Offline Cure

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Re: Pixel purism and the PixelJoint

Reply #26 on: February 25, 2009, 08:37:06 am
Firstly, I agree with what I think helm is saying in that any stark “Pixelation vs. Pixeljoint” viewpoint is founded in a false dichotomy.  One is primarily a gallery, on is primarily a forum.  Many Pixeljoint mods frequent and post at Pixelation, and many Pixelation mods post their work on Pixeljoint.  As has been said, both sites are two important stones in the same building, the pixel art community.

I, for one, did not and do not agree with the removal of Mia’s piece.  If he hadn’t said anything, we would’ve never known the difference, because it was very controlled.  It wasn’t one of the cases where “npa” methods hurt the piece or detracted from its status as pixel art, and I see it as nothing but pixel art.

And not all of the mods agree with what is and isn’t let in to the gallery.  We’re only human, so we sometimes take different stances on individual pieces.  As far as the queue goes, it isn’t just a cold number, we know who votes and how they vote.  If someone consistently makes bad calls, then I’m not very likely to give their vote as much weight as artists whom I know have a keen eye for these things.

I don’t really follow you when you touch on the “preconceived notions” bit.  I know what you mean of course, but I personally (and the rest of the mods as well, I assume) don’t go by any preconceived “look”, but only the quality and control of the pixels.  I concede that there was quite a mess with many demoscene pieces, though.  I hope we can rectify that in the future, as we have alienated some very good pixel artists that way.  Our concerns with many of these pieces, however, is the possibility of index painting that seems not to have been reigned in.

Another reason our userbase is perhaps less serious is that we’re a gallery rather than a forum, first and foremost, and critique isn’t the primary concern as it is here at Pixelation.  This is not to say that critique is not valuable at PJ, however, as it is always encouraged.  We also have a lot of the gimmicky aspects that are geared towards encouraging more experienced artists, such as the rank system and accompanying privileges.  The way in which we highlight weekly tops and award monthly tops is also something that younger, less mature artists might find attractive, as they might be looking for time in the limelight, rather than the “improve this and that and don’t expect a trophy because this ain’t little league” attitude of Pixelation that is geared towards improving the artists, something that I personally like, and this is the reason I come here first for critique: it’s better for it, and it’s what the site is geared towards.

Offline Helm

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Re: Pixel purism and the PixelJoint

Reply #27 on: February 25, 2009, 12:10:57 pm
But what is index painting? I made up the term index painting originally. I did it to help raise awareness of how Deluxe Paint and similar programs work. I didn't do it to vilify it, I just wanted people to be transparent in how they went about how they made things and didn't try to deceive people with bullshit about how 'every pixel is placed by hand'. If someone posted an indexpainted piece here on Pixelation he'd get a lot of 'uhh, you need to clean this up' critiques, and they'd probably be valid. Who over in PJ made the call that if something is indexpainted it doesn't belong in the company of pixel art? It's one thing to say "PLEASE BE VERY CLEAR ABOUT HOW YOU MADE YOUR ART" and another "THIS ISN'T MADE HOW WE LIKE THIS ART TO BE MADE, SO IT'S NOT ALLOWED".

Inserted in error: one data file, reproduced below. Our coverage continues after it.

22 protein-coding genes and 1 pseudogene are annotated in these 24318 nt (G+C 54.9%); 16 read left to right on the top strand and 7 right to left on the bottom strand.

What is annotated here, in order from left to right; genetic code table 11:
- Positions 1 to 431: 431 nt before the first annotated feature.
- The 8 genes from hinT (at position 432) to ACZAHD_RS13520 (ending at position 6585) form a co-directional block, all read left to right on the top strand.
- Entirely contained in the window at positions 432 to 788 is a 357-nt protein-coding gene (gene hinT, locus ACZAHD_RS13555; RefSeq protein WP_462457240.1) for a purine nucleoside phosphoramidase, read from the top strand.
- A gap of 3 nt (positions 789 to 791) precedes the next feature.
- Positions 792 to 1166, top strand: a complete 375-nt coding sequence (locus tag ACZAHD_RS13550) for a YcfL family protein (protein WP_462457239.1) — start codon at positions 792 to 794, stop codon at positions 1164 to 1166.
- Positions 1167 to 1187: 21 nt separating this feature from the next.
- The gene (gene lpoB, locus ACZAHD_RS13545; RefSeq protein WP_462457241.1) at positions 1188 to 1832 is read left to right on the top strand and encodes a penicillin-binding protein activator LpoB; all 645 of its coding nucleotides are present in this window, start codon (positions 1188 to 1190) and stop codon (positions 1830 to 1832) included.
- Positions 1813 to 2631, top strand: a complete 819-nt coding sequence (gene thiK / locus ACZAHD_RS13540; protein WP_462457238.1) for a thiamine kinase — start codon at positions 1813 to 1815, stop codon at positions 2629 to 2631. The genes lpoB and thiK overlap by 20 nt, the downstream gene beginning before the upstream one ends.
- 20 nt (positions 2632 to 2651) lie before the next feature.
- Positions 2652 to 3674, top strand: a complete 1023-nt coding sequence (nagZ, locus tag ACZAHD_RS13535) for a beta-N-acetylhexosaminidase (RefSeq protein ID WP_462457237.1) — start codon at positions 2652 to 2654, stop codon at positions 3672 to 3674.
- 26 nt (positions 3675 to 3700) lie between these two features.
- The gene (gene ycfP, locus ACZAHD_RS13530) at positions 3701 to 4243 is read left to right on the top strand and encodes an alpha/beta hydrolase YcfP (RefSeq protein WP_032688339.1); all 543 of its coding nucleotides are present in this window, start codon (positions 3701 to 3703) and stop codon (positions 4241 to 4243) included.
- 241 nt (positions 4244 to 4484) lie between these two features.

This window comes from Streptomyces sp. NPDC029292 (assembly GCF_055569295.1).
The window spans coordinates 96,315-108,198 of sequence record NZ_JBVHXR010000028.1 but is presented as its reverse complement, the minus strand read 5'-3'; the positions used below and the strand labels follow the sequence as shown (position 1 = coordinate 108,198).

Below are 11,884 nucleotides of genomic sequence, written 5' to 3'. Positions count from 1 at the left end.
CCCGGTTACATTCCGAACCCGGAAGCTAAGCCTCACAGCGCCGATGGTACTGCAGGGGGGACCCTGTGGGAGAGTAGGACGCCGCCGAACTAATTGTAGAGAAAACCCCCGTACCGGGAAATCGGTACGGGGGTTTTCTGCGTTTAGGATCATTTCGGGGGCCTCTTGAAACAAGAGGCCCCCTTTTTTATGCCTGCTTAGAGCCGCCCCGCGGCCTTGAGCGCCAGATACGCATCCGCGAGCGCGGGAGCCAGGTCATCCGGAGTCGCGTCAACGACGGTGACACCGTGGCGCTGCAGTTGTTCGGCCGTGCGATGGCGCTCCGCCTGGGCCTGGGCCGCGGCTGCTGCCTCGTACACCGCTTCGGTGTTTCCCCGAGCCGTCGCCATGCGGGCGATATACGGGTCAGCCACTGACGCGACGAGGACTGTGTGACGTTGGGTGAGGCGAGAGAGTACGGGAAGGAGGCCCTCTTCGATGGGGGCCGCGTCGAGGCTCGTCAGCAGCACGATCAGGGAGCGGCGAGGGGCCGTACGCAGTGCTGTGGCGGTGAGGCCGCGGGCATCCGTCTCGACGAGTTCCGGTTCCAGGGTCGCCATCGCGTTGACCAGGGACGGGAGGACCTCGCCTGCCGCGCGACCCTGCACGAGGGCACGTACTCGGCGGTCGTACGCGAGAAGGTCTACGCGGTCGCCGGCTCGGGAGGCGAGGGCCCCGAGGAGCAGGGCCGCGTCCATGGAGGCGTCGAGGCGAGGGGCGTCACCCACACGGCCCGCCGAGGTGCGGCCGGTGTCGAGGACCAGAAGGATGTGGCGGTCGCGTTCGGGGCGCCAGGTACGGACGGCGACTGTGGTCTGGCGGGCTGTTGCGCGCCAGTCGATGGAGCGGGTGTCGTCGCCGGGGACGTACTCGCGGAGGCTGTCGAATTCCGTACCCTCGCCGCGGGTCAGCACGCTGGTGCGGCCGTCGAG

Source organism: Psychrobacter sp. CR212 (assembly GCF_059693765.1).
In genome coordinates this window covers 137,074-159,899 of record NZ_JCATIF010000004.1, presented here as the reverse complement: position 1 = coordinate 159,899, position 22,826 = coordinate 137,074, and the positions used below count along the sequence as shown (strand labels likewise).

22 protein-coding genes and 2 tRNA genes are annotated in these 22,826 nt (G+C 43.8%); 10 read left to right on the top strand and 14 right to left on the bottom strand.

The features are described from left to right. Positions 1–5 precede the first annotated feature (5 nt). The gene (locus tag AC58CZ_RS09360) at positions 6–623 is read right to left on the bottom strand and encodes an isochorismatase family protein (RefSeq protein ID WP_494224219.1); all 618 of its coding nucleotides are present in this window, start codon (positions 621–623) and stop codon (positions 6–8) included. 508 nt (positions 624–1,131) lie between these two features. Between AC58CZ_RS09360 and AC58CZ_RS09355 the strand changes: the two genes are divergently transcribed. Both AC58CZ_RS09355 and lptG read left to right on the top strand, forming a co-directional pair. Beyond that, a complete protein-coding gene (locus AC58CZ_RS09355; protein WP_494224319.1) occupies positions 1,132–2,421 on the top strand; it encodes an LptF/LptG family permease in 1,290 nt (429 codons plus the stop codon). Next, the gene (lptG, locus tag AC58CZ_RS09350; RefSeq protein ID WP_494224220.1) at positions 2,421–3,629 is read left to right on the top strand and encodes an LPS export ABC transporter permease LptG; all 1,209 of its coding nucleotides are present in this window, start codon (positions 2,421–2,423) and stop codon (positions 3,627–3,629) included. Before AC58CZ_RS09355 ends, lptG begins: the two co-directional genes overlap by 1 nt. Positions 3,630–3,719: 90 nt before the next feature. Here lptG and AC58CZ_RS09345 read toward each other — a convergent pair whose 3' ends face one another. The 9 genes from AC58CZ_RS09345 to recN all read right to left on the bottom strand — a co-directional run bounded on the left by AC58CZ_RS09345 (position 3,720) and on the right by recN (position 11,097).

As long as you can concede the fact that a single index painted piece of art can be embellished upon on the pixel level until it is under control then it is just a matter of personal opinion on whether a piece by x artist has achieved this. You might have one opinion, another mod might have a different opinion, some pieces will be therefore featured, some not, willy-nilly. The official stance of PJ will make no sense from an outside viewpoint.

Yes Pixelation is a place of learning and PJ is mainly showcase, but also keep in mind that a lot more people visit PJ than Pixelation exactly for this reason and therefore the former set the internet standard on pixel art practices. This carries an enormous weight towards the progression of the art form to not breed crooked practices, to not mislead, to not vilify. Just saying NPA SOZ in the wrong pieces and OMG AMAZING I DUN CARE HOW MANY COLORS IT IS IT ROXX on the wrong pieces also just is maddening for an onlooker that knows the artform, but it doesn't raise an eyebrow for a newbie and he will adopt these practices and he will gang up on percieved NPArtists and deify bullshitters that claim lies and then you'll have the situation that you currently have on your hands.

What is the focus of Pixeljoint? It isn't just a generic gallery. It's a gallery of pixel art. As any gallery isn't it responisble towards persuing a raising of awareness about the art form it exhibits, about demystifying common misconceptions about it and so on? There is a humanist demand there that the curators be truthful and as transparent in their working as possible. If it's a website dedicated to just becoming bigger and bigger then expect a loss of focus.

re: we're only human. That doesn't fly when we're talking about such a disparity of opinion on something that seems so clear-cut to me from a distanced point of view (I mean mia's piece). In any case you need to sort out a common dictum and adhere to it. It's one thing for two people to look at a color and have one say 'mm, that'a a deep crimson' and the other 'I dunno... I think I see some purple in there' and quite another to have one see black and the other white. Remember, from the outside you're not making any sense. This breeds unrest.